DOJ: Federal officers now required to wear body cameras when serving warrants
Federal law enforcement agents will now be required to wear body cameras when making "pre-planned" arrests and when executing search warrants, the Justice Department said Monday.
The big picture: The new directive marks the end of a policy that prohibited federal officers from wearing body cameras. The Justice Department had previously argued body cameras posed "a potential risk to sensitive investigations," per NPR.
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In 2020, then-Attorney General Bill Barr said that local officers were allowed to wear body cameras when working on federal task forces.
State of play: Deputy Attorney General Lisa Monaco announced the new policy in a memo, saying that the DOJ "recognizes the transparency and accountability" needed in order to "build trust with the communities we serve."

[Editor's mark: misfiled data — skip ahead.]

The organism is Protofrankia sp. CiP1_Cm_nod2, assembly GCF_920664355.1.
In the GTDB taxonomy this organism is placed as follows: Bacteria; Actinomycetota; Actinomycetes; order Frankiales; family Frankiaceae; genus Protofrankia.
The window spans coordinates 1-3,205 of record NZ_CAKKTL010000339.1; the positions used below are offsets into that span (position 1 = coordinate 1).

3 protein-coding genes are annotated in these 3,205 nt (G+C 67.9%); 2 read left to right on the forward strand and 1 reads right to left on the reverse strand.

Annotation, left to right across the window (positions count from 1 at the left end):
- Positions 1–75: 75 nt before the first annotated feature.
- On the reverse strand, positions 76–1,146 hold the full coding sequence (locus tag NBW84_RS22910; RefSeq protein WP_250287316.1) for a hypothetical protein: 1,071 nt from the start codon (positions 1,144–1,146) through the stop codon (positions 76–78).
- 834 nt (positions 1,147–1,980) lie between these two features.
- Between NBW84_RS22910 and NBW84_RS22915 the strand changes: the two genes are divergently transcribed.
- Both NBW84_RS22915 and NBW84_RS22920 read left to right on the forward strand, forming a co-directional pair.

Monaco said federal security agencies — such as the FBI, the U.S. Marshals Service, the Drug Enforcement Administration, and the Bureau of Alcohol, Tobacco, Firearms and Explosives — have 30 days each to submit body-camera policies, including how long footage should be preserved for and under what measures it should be released to the public.
After 90 days, the Executive Office for U.S. Attorneys will conduct trainings regarding how to use body-camera footage as evidence.
What they're saying: "Although the Department's law enforcement components do not regularly conduct patrols or routinely engage with the public in response to emergency calls, there are circumstances where the Department's agents encounter the public during pre-planned law enforcement operations," Monaco wrote.
"The Department is committed to the use of body-worn cameras (BWCs) by the Department' s law enforcement agents in such circumstances," she added.
"I am proud of the job performed by the Department's law enforcement agents, and I am confident that these policies will continue to engender the trust and confidence of the American people in the work of the Department of Justice."
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